I was thinking that the best chance to see the Liberty Loop’s ROSEATE SPOONBILL enter Orange County was to wait until just before night fall and hope it flew into New York on its way to roost. Rob Stone had a different idea. His idea was to get up early and watch as the birds (the ROSP and the Great Egrets) returned to the marsh after a night at of roosting. He tried it on Saturday morning, but arrived too late. We agreed to try on Sunday; Rob thought if we arrived just after 5:00 am, the timing would be good. Well, I struggled to get out of bed and ended up rolling in at 5:40 am. Rob was on the viewing platform, his bins were up and he was on something. I hustled to the platform and he got me on the spoonbill. It was heading north along the west side of the marsh. I kept thinking it would put down in New Jersey, but it held on and flew over the berm an into Orange County! We hustled down the path to try for a better look, running, jogging, and then fast walking, the whole time keeping our eyes pinned on the area where the bird went down. When we were nearly at the northwest corner, we watched as the spoonbill took flight, went back over the berm, and into Sussex County once again. I couldn’t believe it stayed in OC for such a short visit – it could only have been 4 or 5 minutes tops! Still, we were pumped to have seen it, and who knows, this could be the start of some new behavior for the bird where it starts to spend some time in OC?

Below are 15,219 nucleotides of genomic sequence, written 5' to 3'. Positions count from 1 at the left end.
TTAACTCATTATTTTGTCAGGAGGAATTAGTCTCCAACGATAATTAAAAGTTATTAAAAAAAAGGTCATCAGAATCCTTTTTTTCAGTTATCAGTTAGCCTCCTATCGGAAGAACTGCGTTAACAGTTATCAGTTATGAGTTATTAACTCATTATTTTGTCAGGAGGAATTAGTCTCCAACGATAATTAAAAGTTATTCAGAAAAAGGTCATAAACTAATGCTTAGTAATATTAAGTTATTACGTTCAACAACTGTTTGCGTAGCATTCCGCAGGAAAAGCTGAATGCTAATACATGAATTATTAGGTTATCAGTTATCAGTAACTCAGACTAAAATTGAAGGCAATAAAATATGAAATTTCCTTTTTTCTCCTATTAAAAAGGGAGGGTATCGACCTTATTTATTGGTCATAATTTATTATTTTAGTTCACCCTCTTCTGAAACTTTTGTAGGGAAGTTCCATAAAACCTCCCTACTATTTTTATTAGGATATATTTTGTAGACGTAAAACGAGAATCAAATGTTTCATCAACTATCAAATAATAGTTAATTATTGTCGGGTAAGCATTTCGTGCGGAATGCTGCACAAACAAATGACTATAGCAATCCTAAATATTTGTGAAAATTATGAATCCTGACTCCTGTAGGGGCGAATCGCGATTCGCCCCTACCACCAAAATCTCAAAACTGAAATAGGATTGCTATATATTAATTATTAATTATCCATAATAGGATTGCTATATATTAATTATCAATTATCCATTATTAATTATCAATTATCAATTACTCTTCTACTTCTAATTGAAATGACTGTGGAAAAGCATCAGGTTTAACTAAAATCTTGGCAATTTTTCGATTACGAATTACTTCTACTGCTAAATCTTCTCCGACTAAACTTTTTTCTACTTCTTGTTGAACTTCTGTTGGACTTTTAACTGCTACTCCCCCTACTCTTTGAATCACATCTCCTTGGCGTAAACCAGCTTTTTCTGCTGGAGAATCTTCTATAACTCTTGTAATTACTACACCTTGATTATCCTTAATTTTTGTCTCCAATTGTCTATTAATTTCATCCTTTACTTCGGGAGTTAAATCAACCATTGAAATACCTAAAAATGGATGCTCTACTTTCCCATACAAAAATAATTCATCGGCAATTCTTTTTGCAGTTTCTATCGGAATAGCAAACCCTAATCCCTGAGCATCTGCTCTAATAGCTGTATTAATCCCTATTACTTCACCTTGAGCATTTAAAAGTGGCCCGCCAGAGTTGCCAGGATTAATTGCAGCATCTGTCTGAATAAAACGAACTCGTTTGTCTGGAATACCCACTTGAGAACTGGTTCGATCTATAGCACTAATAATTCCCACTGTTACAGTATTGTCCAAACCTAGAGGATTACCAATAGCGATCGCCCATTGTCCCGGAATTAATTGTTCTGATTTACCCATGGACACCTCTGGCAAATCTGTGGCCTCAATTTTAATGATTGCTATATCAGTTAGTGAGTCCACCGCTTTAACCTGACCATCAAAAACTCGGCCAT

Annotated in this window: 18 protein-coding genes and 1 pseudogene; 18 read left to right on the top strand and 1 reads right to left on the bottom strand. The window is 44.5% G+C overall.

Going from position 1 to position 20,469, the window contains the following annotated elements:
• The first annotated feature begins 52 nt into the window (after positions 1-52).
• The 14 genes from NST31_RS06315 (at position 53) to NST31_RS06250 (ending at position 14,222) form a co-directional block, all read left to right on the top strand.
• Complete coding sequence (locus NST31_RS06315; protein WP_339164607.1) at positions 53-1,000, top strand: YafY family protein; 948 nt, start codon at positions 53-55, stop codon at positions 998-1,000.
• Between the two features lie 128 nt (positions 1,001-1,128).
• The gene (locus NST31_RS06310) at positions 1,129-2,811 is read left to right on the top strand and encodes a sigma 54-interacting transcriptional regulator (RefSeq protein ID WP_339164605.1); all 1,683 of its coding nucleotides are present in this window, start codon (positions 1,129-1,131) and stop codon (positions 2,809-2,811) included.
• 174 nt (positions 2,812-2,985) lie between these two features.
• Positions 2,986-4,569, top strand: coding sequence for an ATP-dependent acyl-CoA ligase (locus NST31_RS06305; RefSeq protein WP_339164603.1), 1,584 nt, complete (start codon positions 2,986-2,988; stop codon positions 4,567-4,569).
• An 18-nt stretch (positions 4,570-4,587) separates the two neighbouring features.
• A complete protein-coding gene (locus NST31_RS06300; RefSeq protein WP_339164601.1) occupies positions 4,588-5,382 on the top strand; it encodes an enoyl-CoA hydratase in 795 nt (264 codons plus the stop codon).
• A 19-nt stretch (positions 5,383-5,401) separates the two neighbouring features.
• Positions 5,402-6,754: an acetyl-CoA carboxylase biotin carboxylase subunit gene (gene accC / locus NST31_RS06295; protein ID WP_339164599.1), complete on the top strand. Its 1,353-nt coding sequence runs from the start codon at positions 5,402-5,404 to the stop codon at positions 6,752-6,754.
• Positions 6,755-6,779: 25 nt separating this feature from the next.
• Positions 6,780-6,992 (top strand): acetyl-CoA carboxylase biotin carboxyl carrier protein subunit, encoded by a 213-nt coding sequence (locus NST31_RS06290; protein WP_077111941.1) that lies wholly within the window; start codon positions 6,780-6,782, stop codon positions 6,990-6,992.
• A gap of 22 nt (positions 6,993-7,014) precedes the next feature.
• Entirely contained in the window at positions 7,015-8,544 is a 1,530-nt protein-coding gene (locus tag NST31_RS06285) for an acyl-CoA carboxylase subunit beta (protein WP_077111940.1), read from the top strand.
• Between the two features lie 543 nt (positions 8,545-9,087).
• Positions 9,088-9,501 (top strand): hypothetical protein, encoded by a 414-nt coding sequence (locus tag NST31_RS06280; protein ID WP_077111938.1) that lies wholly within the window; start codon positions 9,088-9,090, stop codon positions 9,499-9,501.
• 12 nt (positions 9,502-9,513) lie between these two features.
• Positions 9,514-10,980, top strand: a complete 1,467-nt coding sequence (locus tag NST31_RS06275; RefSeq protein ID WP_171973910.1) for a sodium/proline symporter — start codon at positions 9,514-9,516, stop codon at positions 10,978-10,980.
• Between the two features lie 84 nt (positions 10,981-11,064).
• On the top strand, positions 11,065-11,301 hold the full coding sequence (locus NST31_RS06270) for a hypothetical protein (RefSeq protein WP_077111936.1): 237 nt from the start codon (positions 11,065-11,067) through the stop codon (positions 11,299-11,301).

Rob and I decided to continue and walk the entire Liberty Loop. We eventually relocated the Roseate Spoonbill, it was in the general vicinity of where it was first seen last week. We also had a Glossy Ibis among a large crew of Great Egrets. Green Herons are numerous at the refuge right now, and we also located two BLACK-CROWNED NIGHT HERONS perched in a tree on the west side of the loop. My best photo op occurred at the south end of the loop, where we had several LEAST BITTERNS flying around and perching out in the open. It was awesome, Rob enjoyed seeing them and I enjoyed getting more photos of one of my favorite birds.
Afterwards, I went to the black dirt to try for shorebirds. I did alright, with a Solitary Sandpiper and a Lesser Yellowlegs at the Camel Farm, as well as a Least Sandpiper and 3 SEMIPALMATED SANDPIPERS at Turtle Bay. I was heading to Pine Island Turf Nursery when I got a notification that John Haas had relocated the ANHINGA at Morningside Park in Sullivan County. I rushed over, but unfortunately arrived after the bird had already flown. The Anhinga was first seen and considered a one-hit-wonder six days ago! Where has it been all this time? When will it show up again? I really hope I get another shot at that bird, that would be exciting. Great day of birding!